Over time, additional layers of gel are deposited and these form younger bands of microcrystalline quartz on the walls of the cavity. If the dissolved mineral composition of the silica-rich water changes over time, impurities (elements other than silicon and oxygen) can be incorporated into the gel and into the microcrystalline quartz. These impurities can alter the the color of the microcrystalline quartz. This can produce the color banding. Crystallization of foreign (non silica) materials is often what forms the plumes, dendrites, or mossy structures that are often seen in translucent agate.
Although agates typically form in igneous rocks such as basalt, rhyolite, and andesite, they can also form in sedimentary rocks such as limestone. All of these types of rock are more susceptible to weathering than agate. So when the rocks are eventually broken down by weathering, the durable agates will remain. This is why agate nodules are often found in stream valleys that cut through fine-grained igneous rocks or limestone.
A collection of jaspers in a wide variety of patterns and colors. If you are an experienced observer you can tell that many of these specimens are obviously opaque.
What is Jasper?
Jasper is an opaque variety of chalcedony. Opaque means that neither light nor images pass through.
Microcrystalline quartz in its pure form is semitransparent. When a small amount of impurities or foreign materials are added, the color of the microcrystalline quartz changes and its ability to transmit light decreases. Jasper contains enough impurities and foreign material to render it opaque. So, the real difference between jasper and agate is the amount of impurities and foreign material contained with a specimen.
How Does Jasper Form?
While agate is typically a material that forms in the cavities of an igneous rock or limestone, jasper often forms when fine particulate materials are cemented by silica. This often occurs in soft sediments when silica precipitates and cements them into a solid mass. These included particles are what give jasper its color and opacity. A sedimentary material known as chert forms in extensive bedded deposits. It is also an opaque variety of chalcedony that can be called a "jasper."
Jaspers are also known to form when volcanic ash or fine pyroclastics are cemented into a solid material from the precipitation of silica from solution. The cementation process is sometimes so aggressive that the sediment, ash or volcanic particles are dissolved or recrystallized into microcrystalline quartz.
The Difference Between Agate and Jasper
The primary difference between agate and jasper is in their diaphaneity. The word "diaphaneity" is used to describe "how easily light passes through a material." There are three general levels of diaphaneity. They are, from highest to lowest:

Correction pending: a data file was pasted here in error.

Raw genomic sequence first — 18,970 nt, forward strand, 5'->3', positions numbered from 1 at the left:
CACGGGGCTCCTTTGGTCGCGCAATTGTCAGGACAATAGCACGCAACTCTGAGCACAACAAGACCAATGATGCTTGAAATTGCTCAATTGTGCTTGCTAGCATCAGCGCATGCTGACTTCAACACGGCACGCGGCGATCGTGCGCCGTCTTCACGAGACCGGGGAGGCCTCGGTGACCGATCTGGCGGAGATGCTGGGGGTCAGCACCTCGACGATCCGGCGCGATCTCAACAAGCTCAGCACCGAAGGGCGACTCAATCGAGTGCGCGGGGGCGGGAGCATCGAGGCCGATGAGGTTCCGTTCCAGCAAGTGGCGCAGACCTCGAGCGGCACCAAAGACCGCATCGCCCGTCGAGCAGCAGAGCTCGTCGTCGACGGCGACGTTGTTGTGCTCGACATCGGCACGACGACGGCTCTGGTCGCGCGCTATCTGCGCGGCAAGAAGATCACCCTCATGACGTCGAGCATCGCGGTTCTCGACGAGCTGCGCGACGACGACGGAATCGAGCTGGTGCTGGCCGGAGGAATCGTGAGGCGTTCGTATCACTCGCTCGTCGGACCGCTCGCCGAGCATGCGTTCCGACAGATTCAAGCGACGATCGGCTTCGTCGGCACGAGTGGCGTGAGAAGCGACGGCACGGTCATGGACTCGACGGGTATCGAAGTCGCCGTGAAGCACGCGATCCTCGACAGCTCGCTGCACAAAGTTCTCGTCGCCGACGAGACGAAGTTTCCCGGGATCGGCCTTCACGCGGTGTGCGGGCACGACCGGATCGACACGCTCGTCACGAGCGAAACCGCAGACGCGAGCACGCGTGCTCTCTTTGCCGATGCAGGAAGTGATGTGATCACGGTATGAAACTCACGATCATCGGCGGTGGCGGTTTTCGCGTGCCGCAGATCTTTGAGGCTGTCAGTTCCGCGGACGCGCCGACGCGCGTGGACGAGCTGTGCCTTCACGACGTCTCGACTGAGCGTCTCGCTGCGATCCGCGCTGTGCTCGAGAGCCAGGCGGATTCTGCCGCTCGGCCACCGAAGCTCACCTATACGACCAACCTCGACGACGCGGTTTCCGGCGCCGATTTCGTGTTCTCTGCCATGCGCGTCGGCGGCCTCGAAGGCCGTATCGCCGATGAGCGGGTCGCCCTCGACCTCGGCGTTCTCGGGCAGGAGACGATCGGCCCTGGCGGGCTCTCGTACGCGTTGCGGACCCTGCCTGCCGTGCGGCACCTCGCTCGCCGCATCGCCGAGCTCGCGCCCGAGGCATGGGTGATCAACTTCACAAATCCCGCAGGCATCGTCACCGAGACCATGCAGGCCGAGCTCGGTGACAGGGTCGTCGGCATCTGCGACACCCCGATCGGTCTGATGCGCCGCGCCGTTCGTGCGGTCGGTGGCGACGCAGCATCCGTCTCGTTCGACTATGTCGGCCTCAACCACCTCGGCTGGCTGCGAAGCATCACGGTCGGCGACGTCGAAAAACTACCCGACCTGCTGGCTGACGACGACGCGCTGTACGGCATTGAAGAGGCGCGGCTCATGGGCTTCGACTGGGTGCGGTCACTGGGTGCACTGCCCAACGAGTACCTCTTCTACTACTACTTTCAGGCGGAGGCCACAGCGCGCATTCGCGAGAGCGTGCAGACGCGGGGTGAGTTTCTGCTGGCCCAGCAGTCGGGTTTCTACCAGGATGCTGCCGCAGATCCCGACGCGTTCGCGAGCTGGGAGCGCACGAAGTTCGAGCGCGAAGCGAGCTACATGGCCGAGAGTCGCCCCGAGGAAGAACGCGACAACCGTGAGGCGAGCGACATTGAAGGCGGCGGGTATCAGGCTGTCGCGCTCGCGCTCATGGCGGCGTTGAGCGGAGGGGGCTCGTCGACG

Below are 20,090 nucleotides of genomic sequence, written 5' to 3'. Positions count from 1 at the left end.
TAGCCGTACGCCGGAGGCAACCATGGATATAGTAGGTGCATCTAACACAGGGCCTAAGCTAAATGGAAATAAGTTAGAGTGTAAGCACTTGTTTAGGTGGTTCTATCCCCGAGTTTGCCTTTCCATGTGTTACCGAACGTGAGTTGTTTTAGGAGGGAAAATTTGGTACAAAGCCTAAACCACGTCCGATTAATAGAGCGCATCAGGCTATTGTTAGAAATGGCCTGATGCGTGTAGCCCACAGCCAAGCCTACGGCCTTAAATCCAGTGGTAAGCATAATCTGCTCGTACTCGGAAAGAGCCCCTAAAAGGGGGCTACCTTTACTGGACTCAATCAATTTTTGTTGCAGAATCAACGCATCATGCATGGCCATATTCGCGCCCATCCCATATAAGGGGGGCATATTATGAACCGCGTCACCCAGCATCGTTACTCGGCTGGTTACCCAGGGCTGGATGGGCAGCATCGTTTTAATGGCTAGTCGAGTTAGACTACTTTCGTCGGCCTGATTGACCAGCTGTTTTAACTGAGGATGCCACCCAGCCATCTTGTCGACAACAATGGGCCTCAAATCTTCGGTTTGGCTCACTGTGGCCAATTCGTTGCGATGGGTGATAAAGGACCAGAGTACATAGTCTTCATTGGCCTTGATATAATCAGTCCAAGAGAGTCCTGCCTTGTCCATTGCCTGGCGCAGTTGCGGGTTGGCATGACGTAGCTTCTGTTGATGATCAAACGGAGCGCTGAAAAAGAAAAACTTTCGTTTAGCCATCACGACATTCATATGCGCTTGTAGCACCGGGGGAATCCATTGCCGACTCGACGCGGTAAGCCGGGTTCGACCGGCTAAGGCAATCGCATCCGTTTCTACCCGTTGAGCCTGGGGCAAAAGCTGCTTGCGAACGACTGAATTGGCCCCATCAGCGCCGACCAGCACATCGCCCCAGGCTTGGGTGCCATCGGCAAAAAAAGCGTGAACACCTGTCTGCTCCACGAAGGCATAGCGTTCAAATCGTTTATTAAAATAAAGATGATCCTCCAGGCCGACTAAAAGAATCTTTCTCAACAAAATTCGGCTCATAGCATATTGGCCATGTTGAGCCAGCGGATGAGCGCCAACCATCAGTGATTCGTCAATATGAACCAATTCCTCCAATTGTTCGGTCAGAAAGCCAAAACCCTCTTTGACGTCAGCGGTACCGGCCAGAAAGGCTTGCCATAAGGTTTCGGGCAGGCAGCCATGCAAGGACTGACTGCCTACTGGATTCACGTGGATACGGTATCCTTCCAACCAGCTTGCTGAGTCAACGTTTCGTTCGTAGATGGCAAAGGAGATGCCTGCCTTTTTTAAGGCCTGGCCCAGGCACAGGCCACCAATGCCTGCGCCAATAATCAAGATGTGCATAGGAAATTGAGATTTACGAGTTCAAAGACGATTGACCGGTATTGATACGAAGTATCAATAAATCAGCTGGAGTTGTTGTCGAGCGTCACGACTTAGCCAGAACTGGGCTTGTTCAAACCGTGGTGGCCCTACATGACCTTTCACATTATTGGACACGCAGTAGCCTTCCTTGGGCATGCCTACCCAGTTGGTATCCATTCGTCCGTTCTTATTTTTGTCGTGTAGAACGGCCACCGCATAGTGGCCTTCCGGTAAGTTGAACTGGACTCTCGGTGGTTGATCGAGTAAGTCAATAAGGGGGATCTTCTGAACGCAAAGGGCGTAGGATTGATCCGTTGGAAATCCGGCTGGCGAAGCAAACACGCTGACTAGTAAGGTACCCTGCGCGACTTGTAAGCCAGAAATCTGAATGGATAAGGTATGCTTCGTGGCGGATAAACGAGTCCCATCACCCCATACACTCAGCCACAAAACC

- Transparent (light and images pass through)
- Translucent (light passes through)
- Opaque (no light passes through)
The System of Assigning a Name
"Chalcedony" is a name that is based upon two things: 1) crystal size, and 2) composition. Chalcedony is a microcrystalline quartz. Easy!
"Agate" is a name based upon three things: 1) crystal size, 2) composition, and 3) diaphaneity. Agate is a microcrystalline quartz with a translucent to semitransparent diaphaneity. Easy!
"Jasper" is a name based upon three things: 1) crystal size, 2) composition, and 3) diaphaneity. Jasper is a microcrystalline quartz with an opaque diaphaneity. It is opaque because it contains enough non-chalcedony material to interfere with the passage of light. Easy.
If you have a piece of chalcedony, determining if it is an agate or a jasper is easy when that material is clearly semitransparent, translucent or opaque. However, it can be difficult to determine the boundary between translucent and opaque. In addition, some specimens can have translucent zones and opaque zones. What are they called? Some people have solved this problem by using the term "jaspagate" or "jasper-agate" when a specimen contains zones of both jasper and agate. Anyone who is correctly using the name "jaspagate" has probably given a rock more than a casual look. :-)
An Important Difference Between Chalcedony and Quartz
An important physical property difference between chalcedony and quartz can be found by observing the luster of their conchoidal fracture surfaces. Conchoidal fracture surfaces on quartz have a vitreous (glass-like) luster, but conchoidal fracture surfaces on chalcedony have a dull or semi-vitreous luster. Why?